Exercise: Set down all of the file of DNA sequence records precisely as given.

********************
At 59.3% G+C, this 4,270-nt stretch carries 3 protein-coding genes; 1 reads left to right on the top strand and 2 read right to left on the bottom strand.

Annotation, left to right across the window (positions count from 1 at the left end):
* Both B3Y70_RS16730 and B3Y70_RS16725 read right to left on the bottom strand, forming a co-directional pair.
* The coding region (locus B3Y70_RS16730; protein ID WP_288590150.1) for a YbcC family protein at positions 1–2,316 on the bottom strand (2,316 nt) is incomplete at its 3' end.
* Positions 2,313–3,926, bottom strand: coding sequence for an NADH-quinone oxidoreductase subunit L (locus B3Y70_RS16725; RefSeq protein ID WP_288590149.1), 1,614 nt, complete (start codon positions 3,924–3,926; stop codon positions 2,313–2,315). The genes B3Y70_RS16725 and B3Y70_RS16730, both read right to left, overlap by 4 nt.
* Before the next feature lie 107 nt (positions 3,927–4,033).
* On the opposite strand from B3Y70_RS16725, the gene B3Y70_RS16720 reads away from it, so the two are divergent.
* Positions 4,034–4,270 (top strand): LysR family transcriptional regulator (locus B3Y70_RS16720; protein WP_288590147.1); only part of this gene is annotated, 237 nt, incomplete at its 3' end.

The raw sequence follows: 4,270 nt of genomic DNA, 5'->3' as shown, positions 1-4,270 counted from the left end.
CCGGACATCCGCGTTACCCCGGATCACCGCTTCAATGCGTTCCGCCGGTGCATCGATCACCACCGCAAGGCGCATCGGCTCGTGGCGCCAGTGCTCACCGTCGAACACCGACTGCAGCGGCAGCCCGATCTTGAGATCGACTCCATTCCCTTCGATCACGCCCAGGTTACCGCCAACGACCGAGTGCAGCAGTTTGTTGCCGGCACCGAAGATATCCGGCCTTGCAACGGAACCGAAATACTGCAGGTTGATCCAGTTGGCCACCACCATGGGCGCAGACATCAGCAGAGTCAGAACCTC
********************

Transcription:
At 59.3% G+C, this 4,270-nt stretch carries 3 protein-coding genes; 1 reads left to right on the top strand and 2 read right to left on the bottom strand.

Annotation, left to right across the window (positions count from 1 at the left end):
* Both B3Y70_RS16730 and B3Y70_RS16725 read right to left on the bottom strand, forming a co-directional pair.
* The coding region (locus B3Y70_RS16730; protein ID WP_288590150.1) for a YbcC family protein at positions 1–2,316 on the bottom strand (2,316 nt) is incomplete at its 3' end.
* Positions 2,313–3,926, bottom strand: coding sequence for an NADH-quinone oxidoreductase subunit L (locus B3Y70_RS16725; RefSeq protein ID WP_288590149.1), 1,614 nt, complete (start codon positions 3,924–3,926; stop codon positions 2,313–2,315). The genes B3Y70_RS16725 and B3Y70_RS16730, both read right to left, overlap by 4 nt.
* Before the next feature lie 107 nt (positions 3,927–4,033).
* On the opposite strand from B3Y70_RS16725, the gene B3Y70_RS16720 reads away from it, so the two are divergent.
* Positions 4,034–4,270 (top strand): LysR family transcriptional regulator (locus B3Y70_RS16720; protein WP_288590147.1); only part of this gene is annotated, 237 nt, incomplete at its 3' end.

The raw sequence follows: 4,270 nt of genomic DNA, 5'->3' as shown, positions 1-4,270 counted from the left end.
CCGGACATCCGCGTTACCCCGGATCACCGCTTCAATGCGTTCCGCCGGTGCATCGATCACCACCGCAAGGCGCATCGGCTCGTGGCGCCAGTGCTCACCGTCGAACACCGACTGCAGCGGCAGCCCGATCTTGAGATCGACTCCATTCCCTTCGATCACGCCCAGGTTACCGCCAACGACCGAGTGCAGCAGTTTGTTGCCGGCACCGAAGATATCCGGCCTTGCAACGGAACCGAAATACTGCAGGTTGATCCAGTTGGCCACCACCATGGGCGCAGACATCAGCAGAGTCAGAACCTC